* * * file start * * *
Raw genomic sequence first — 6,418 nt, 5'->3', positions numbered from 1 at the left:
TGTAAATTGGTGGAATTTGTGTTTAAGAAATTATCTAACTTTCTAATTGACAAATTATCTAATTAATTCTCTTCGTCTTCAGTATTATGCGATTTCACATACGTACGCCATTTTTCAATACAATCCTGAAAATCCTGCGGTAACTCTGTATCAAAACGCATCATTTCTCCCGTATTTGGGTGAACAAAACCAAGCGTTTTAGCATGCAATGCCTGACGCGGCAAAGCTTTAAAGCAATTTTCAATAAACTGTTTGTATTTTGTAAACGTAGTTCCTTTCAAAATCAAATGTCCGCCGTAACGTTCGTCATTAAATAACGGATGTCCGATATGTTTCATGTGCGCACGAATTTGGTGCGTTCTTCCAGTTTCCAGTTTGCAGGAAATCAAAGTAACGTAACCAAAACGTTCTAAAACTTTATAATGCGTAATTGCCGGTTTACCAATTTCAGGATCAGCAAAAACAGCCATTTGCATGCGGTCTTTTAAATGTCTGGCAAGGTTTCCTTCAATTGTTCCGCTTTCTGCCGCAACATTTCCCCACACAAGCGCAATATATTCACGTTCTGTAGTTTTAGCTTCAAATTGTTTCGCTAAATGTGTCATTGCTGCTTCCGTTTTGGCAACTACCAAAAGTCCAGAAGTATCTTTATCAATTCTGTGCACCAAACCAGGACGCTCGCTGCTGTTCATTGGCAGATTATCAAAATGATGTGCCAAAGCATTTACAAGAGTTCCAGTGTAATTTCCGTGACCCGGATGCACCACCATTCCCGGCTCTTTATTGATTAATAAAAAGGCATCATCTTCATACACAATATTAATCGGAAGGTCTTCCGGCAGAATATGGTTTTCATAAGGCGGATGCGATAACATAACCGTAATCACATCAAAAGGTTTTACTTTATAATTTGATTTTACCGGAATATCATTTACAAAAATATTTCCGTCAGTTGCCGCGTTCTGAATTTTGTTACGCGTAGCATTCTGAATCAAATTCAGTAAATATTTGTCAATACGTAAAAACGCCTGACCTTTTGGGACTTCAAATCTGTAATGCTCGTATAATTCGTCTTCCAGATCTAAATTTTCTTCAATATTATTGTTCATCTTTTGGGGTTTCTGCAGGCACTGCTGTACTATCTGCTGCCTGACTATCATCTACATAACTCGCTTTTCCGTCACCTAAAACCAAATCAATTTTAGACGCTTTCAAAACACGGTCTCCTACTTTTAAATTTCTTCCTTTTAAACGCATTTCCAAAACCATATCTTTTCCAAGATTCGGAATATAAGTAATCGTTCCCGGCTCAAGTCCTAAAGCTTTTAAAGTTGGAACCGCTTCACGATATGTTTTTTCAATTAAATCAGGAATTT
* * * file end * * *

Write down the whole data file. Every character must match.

Raw genomic sequence first — 6,418 nt, 5'->3', positions numbered from 1 at the left:
TGTAAATTGGTGGAATTTGTGTTTAAGAAATTATCTAACTTTCTAATTGACAAATTATCTAATTAATTCTCTTCGTCTTCAGTATTATGCGATTTCACATACGTACGCCATTTTTCAATACAATCCTGAAAATCCTGCGGTAACTCTGTATCAAAACGCATCATTTCTCCCGTATTTGGGTGAACAAAACCAAGCGTTTTAGCATGCAATGCCTGACGCGGCAAAGCTTTAAAGCAATTTTCAATAAACTGTTTGTATTTTGTAAACGTAGTTCCTTTCAAAATCAAATGTCCGCCGTAACGTTCGTCATTAAATAACGGATGTCCGATATGTTTCATGTGCGCACGAATTTGGTGCGTTCTTCCAGTTTCCAGTTTGCAGGAAATCAAAGTAACGTAACCAAAACGTTCTAAAACTTTATAATGCGTAATTGCCGGTTTACCAATTTCAGGATCAGCAAAAACAGCCATTTGCATGCGGTCTTTTAAATGTCTGGCAAGGTTTCCTTCAATTGTTCCGCTTTCTGCCGCAACATTTCCCCACACAAGCGCAATATATTCACGTTCTGTAGTTTTAGCTTCAAATTGTTTCGCTAAATGTGTCATTGCTGCTTCCGTTTTGGCAACTACCAAAAGTCCAGAAGTATCTTTATCAATTCTGTGCACCAAACCAGGACGCTCGCTGCTGTTCATTGGCAGATTATCAAAATGATGTGCCAAAGCATTTACAAGAGTTCCAGTGTAATTTCCGTGACCCGGATGCACCACCATTCCCGGCTCTTTATTGATTAATAAAAAGGCATCATCTTCATACACAATATTAATCGGAAGGTCTTCCGGCAGAATATGGTTTTCATAAGGCGGATGCGATAACATAACCGTAATCACATCAAAAGGTTTTACTTTATAATTTGATTTTACCGGAATATCATTTACAAAAATATTTCCGTCAGTTGCCGCGTTCTGAATTTTGTTACGCGTAGCATTCTGAATCAAATTCAGTAAATATTTGTCAATACGTAAAAACGCCTGACCTTTTGGGACTTCAAATCTGTAATGCTCGTATAATTCGTCTTCCAGATCTAAATTTTCTTCAATATTATTGTTCATCTTTTGGGGTTTCTGCAGGCACTGCTGTACTATCTGCTGCCTGACTATCATCTACATAACTCGCTTTTCCGTCACCTAAAACCAAATCAATTTTAGACGCTTTCAAAACACGGTCTCCTACTTTTAAATTTCTTCCTTTTAAACGCATTTCCAAAACCATATCTTTTCCAAGATTCGGAATATAAGTAATCGTTCCCGGCTCAAGTCCTAAAGCTTTTAAAGTTGGAACCGCTTCACGATATGTTTTTTCAATTAAATCAGGAATTT